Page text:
12P/Pons-Brooks

 A Halley-type periodic comet of period 71 years, detailed information can be found here. It passed through the inner solar system in 2024 reaching perihelion on April 21 at a distance of 0.78 AU. Prior to perihelion its position north of the ecliptic made viewing more favourable for northern hemisphere observers, and the converse applied after perihelion. It was never a bright object reaching a maximum integrated magnitude of around 4.5. It made its closest approach to Earth on 2024 June 2 (1.55 AU) when it was around magnitude 6.5.

 

2024 April 1: photographed under light-polluted skies from Fort Stockton, Texas, USA, against the stars of Aries when it was about magnitude 4.8*; tripod-mounted Canon 5D MkII + 28-70mm f2.8 zoom lens, at 63mm and f4, ISO2000. Seventy-four x 5 sec exposures were stacked and combined for just over 6 minutes of total accumulation. Field of view ~24x16.

* COBS database: https://www.cobs.si/obs/comet/484/

2024 April 30: photographed under dark skies near Echuca, northern Victoria, against the stars of Taurus when it was about magnitude 4.8*, though atmospheric extinction was substantial due to low elevation of 15; Canon 5D MkII + 300mm f/2 lens, at f4, on an NEQ6 Pro mount tracking the sky, ISO 1600. Thirty seven x 20 second exposures were stacked and combined to optimise the comet and the background stars; total accumulation = 12.3 minutes. Field of view ~3.9x2.6..Note the beautifully structured blue ion tail.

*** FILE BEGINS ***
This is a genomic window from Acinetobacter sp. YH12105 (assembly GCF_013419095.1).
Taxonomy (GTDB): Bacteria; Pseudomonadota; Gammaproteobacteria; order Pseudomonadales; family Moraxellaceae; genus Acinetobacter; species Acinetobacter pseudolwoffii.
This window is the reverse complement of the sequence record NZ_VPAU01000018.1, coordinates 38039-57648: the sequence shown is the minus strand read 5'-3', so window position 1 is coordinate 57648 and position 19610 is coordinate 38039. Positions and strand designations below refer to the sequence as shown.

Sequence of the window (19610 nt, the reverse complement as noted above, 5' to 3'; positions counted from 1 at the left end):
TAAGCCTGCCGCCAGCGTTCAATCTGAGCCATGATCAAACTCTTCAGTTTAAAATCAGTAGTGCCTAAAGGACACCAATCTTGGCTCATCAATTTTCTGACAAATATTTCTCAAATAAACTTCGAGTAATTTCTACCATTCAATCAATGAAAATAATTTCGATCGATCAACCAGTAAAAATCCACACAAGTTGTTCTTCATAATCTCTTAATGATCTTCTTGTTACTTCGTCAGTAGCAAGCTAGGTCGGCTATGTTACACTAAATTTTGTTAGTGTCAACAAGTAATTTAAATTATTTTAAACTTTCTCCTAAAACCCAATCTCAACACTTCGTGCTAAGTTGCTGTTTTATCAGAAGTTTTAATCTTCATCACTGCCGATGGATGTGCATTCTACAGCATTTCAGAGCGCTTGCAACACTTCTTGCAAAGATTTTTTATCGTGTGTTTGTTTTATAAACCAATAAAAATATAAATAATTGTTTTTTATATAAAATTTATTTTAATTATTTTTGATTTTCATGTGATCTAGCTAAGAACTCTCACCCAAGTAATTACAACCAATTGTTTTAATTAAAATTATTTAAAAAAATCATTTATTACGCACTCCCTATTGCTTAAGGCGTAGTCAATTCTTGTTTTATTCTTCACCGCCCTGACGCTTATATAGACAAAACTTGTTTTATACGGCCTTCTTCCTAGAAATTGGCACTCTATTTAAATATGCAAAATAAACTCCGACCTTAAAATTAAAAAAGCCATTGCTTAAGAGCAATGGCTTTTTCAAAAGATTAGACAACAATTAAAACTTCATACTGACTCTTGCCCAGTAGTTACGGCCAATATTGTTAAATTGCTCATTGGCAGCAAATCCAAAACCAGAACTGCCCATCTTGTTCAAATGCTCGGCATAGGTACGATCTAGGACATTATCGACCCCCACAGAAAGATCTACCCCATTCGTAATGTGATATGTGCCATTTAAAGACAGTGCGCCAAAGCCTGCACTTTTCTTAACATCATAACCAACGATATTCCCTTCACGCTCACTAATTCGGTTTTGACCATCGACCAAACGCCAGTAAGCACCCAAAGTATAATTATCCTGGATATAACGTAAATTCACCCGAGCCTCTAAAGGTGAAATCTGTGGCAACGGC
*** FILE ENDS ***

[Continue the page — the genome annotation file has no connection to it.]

* COBS database: https://www.cobs.si/obs/comet/484/

2024 May 1; magnitude about 4.9* against the stars of Taurus, though atmospheric extinction was substantial due to low elevation and poor transparency; location and equipment as per April 30. Thirty six x 20 second exposures were stacked and combined to optimise the comet and the background stars; total accumulation = 12 minutes. Field of view ~3.9x2.6. Note the blue ion tail is present, but was impacted by the adverse observing conditions.

* COBS database: https://www.cobs.si/obs/comet/484/

2024 May 2; magnitude about 4.9* against the stars of Taurus, though atmospheric extinction was substantial due to low elevation and poor transparency; equipment as per April 30. Thirty eight x 20 second exposures stacked and combined to optimise the comet and the background stars; total accumulation = 12.6 minutes. Field of view ~3.9x2.6.

* COBS database: https://www.cobs.si/obs/comet/484/

2024 May 27; photographed under dark skies at Beechworth, northern Victoria, against the stars of Lepus when at magnitude about 5.9*; equipment as per April 30. Fifty x 30 second exposures were stacked and combined to optimise the comet and the background stars; total accumulation = 25 minutes.  Field of view ~5.3x3.5.

The comet's appearance has changed dramatically over the month, but the change is simply an effect of perspective as we see the comet almost edge-on as the Earth passes through the comet's orbital plane. 

* COBS database: https://www.cobs.si/obs/comet/484/

 

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